The Open Doors Advocacy team recently co-hosted a conference on digital persecution - the new froniter of persecution against religious minorities.
Digital persecution is at the forefront of persecution affecting Christians and other religious minorities today, and it is a sphere that is increasing rapidly. It has been described as the new frontier for persecution, and needs a new response. Recently, Open Doors held an academic conference in partnership with the Universities of Roehampton and Birmingham on digital persecution and the dangers that advances in technology have caused for Christians and other religious minorities concerning their right to freedom of religion or belief (FoRB).
The aim of the conference was to start a discussion with some key thinkers and researchers in the technology, FoRB and human rights spheres so that they could consider the impacts of technological advances (both good and bad) for religious and ethnic minorities, and to highlight what needs to be done and what actions need to be incorporated into policy to defend the right to freedom of religion or belief.
The conference started with some opening words from Prof. Francis Davis and Dr David Landrum, who framed the purpose and discussions for the day. The talks focused on three main categories of digital persecution: surveillance, censorship, and disinformation.
As Prime Minister’s Special Envoy for FoRB, Fiona Bruce MP was present to hear the talks and raise issues in government afterwards. She spoke about the dedication and commitment she has in this role to act upon anything coming out of the discussions and, following the conference, scheduled a debate in parliament on digital persecution.
"Digital genocide is happening in China against my people" Rahima Mahmut
Rahima Mahmut, a Uighur Muslim from China, was able to share her harrowing insights into human rights abuses through technology in China, which she described as a 'twentieth-century digital genocide that is happening in China against my people’.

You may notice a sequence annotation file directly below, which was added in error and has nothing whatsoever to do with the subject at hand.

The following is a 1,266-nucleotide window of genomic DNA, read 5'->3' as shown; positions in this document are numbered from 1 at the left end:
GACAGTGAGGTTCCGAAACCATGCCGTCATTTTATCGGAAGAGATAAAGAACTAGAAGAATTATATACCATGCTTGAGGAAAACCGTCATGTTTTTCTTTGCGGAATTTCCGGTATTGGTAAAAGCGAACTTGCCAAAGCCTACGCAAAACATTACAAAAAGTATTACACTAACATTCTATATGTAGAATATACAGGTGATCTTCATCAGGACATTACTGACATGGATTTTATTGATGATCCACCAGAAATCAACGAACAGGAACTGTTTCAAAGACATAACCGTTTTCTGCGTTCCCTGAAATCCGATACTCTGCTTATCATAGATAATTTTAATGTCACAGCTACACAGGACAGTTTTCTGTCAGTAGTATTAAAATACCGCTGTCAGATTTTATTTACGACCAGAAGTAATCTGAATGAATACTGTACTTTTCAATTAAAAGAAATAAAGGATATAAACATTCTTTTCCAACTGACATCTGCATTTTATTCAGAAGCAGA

Mahmut quoted the former Chinese Communist Party secretary, Chuncheng, who said: “We must respond to the new ways in which hostile forces and terrorists are plotting crimes by implementing all-encompassing, round-the-clock, three-dimensional prevention, under control to resolutely ensure that there are no blind-spots, no gaps, no blanks unfilled.”
Throughout the day, delegates were able to attend various seminars and panel discussions about different areas of concern, including online extremism in Indonesia, the use of technology by the junta in Myanmar to oppress minorities, data protection artificial intelligence ethics, international human rights law, and the impact of so-called ‘smart’ technologies on Christians in China.
In a speech by Sam Brownback, the threw a spotlight on how digital surveillance imposed by the Chinese Communist Party is curtailing religious freedoms. “We want this internet firewall in China torn down and we don't want other authoritarian countries to put up such a firewall so that their people can't get access to information,” he said.
Overall, it was a very successful day and a start to a hugely important discussion about the challenges and dangers of technological advancements on religious minorities.
Following this conference, Open Doors hope to collate papers from delegates to contribute to a report on digital persecution. With the International Ministerial to Advance Freedom of Religion or Belief taking place in London this July, we hope to be able to share this report and raise the issues which technologies pose for the persecuted church.
If you would like more information about the conference, or want to see a recording, you can email the Advocacy team at email@example.com.
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